(4) believes that these operations will ensure that the availability and use of drugs such as Mandrax is beyond the reach of our township pedlars and users.

Motion agreed to in accordance with section 65 of the Constitution.

                       NCOP SITTING IN UMTATA

                         (Draft Resolution)

Mnr A E VAN NIEKERK: Voorsitter, ek stel sonder kennisgewing voor:

Dat die Raad -

(1) kennis neem dat - (a) die Nasionale Raad van Provinsies verlede week geskiedenis gemaak het deur ‘n sitting in Umtata te hou;

   (b)  die eerste keer wat die Parlement elders gesit het  in  1864  te
       Grahamstad, ook in die Oos-Kaap, was en dat  die  Parlementslede
       toe ses dae per ossewa daarheen gereis het;

   (c)  baie huidige lede van die Raad byna net so  lank  per  motor  en
       vliegtuig gereis het, maar dat die ontwikkeling sedert 1864  tog
       duidelik waarneembaar is;

   (d)  tydens die Anglo-Boereoorlog in 1901 'n Parlementêre sitting ook
       buite Kaapstad gehou is; en

   (e)  die resultaat van die poging om die Parlement na  die  mense  te
       neem, sekerlik in die toekoms beleef sal word; en

(2) aanvaar dat die beplanning vir die besoek aan die ander provinsies sal put uit die ondervinding van hierdie afgelope sitting en dat meer oorlegpleging met lede en die swepery ‘n aanwins sal wees. (Translation of Afrikaans draft resolution follows.)

[Mr A E VAN NIEKERK: Chairperson, I shall move at the next sitting of the House:

That the Council -

(1) notes that -

   (a)  the National Council of Provinces  made  history  last  week  by
       holding a sitting in Umtata;

   (b)   the  first  time  Parliament  sat  elsewhere  was  in  1864  in
       Grahamstown, also in the Eastern Cape, and that at the time  the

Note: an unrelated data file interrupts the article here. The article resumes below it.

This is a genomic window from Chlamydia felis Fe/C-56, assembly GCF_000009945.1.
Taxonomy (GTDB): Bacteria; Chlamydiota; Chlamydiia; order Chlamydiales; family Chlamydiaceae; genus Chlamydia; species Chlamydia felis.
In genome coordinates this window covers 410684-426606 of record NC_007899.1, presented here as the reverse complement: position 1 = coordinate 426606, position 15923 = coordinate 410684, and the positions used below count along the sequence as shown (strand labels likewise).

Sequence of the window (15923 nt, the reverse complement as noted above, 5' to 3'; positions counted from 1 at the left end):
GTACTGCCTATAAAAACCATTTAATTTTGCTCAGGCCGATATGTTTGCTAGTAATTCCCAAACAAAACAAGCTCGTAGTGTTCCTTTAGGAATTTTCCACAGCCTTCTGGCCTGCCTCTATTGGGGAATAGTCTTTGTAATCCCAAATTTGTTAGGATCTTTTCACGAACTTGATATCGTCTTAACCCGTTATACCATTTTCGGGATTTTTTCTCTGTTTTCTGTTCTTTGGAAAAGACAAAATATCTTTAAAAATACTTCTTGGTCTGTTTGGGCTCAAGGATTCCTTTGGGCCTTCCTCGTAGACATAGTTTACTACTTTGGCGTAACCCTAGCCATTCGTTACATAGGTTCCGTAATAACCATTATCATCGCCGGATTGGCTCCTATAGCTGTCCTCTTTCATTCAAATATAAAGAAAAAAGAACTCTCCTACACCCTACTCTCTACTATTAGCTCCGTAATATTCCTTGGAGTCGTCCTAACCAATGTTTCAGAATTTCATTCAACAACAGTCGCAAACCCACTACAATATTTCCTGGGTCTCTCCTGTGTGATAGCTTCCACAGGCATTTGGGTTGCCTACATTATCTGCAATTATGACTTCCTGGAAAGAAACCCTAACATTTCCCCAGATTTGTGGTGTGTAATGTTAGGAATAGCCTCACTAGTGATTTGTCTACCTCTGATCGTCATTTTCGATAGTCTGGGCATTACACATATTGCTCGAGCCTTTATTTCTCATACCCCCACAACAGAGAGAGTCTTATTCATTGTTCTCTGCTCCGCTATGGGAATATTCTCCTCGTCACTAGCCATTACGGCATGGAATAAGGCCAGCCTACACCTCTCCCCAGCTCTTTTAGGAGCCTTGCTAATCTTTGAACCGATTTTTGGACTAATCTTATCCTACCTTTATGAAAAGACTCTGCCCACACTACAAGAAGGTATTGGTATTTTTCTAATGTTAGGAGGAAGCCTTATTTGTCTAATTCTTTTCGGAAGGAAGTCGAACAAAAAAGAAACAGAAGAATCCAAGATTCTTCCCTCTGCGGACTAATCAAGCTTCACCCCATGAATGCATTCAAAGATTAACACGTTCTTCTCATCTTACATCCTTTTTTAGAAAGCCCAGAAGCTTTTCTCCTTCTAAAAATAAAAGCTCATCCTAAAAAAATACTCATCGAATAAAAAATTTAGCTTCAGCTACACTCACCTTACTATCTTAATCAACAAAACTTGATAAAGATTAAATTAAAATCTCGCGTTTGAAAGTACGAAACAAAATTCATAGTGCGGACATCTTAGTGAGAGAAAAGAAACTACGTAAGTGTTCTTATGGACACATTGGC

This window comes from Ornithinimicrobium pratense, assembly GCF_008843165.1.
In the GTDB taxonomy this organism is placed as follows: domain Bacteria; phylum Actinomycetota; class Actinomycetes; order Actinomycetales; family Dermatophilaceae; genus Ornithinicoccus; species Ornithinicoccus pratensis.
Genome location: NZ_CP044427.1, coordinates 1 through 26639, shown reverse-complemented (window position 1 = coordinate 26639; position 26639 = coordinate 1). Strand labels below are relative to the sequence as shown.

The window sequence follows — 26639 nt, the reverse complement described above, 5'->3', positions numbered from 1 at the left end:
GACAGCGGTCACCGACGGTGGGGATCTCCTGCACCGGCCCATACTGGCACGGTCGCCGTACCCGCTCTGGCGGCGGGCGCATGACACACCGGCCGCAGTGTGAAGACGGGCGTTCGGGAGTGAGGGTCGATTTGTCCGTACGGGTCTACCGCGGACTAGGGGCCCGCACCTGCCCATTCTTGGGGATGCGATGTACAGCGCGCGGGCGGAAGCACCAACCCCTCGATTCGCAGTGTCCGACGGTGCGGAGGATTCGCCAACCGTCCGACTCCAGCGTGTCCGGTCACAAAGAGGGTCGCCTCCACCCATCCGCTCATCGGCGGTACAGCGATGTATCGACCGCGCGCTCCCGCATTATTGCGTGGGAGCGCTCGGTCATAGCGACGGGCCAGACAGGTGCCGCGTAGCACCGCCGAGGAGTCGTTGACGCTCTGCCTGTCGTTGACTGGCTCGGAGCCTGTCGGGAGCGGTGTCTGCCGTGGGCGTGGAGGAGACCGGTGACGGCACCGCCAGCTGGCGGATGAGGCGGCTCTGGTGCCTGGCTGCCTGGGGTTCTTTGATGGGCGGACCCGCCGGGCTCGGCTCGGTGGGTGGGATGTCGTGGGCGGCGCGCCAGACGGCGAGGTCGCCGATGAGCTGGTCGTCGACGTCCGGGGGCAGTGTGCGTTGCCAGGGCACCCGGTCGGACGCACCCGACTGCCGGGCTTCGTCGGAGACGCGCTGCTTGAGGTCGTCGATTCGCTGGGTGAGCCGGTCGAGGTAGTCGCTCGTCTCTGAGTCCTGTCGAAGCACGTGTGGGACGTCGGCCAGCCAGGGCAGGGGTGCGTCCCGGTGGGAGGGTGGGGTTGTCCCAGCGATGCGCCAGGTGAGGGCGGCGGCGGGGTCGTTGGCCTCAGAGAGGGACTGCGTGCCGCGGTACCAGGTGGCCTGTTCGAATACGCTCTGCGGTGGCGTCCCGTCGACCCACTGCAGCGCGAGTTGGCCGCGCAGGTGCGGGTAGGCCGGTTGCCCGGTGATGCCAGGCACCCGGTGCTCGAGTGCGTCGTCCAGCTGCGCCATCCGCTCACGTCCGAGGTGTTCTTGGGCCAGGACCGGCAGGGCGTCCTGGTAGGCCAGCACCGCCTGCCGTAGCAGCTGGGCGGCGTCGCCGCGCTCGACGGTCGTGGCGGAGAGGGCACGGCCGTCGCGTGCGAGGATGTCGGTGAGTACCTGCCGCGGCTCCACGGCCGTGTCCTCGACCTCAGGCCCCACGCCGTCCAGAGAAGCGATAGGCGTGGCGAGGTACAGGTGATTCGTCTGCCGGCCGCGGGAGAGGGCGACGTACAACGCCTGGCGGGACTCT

journey there took Members of Parliament six days in ox wagons;
   (c)  the journey by car and aeroplane took many  present  members  of
       the Council nearly as long, but that development since  1864  is
       nonetheless clearly apparent;

   (d)  during the Anglo-Boer War in 1901 a  Parliamentary  sitting  was
       also held outside of Cape Town; and

   (e)  the result of the effort to take Parliament to the  people  will
       surely be experienced in the future; and

(2) accepts that the planning for the visit to the other provinces will gain from the experience of this past sitting and that more consultation with members and the whippery will be an asset.]

Motion agreed to in accordance with section 65 of the Constitution.


                         (Draft Resolution)

Mr M A SULLIMAN: Chair, I move without notice:

That the Council -

(1) notes with a sense of great national pride and excitement the collective heroic performances of Team South Africa at the Commonwealth Games which was held in Manchester, England, over the past two weeks;

(2) further notes that their total medal haul comprising of nine gold, twenty silver and seventeen bronze medals is twelve more than the total won at the Malaysian Games in 1998 and enough to ensure fifth place out of a total of seventy-two nations that competed;

(3) acknowledges the successes achieved by the Department of Sport and Recreation South Africa since 1992 in promoting sport in all communities, including disabled communities; and

(4) commends the South African Commonwealth Games Association and the South African Sports Commission on their commitment and enthusiasm, which ensured the exposure and reflection of our unique South African winning spirit in the international sporting arena.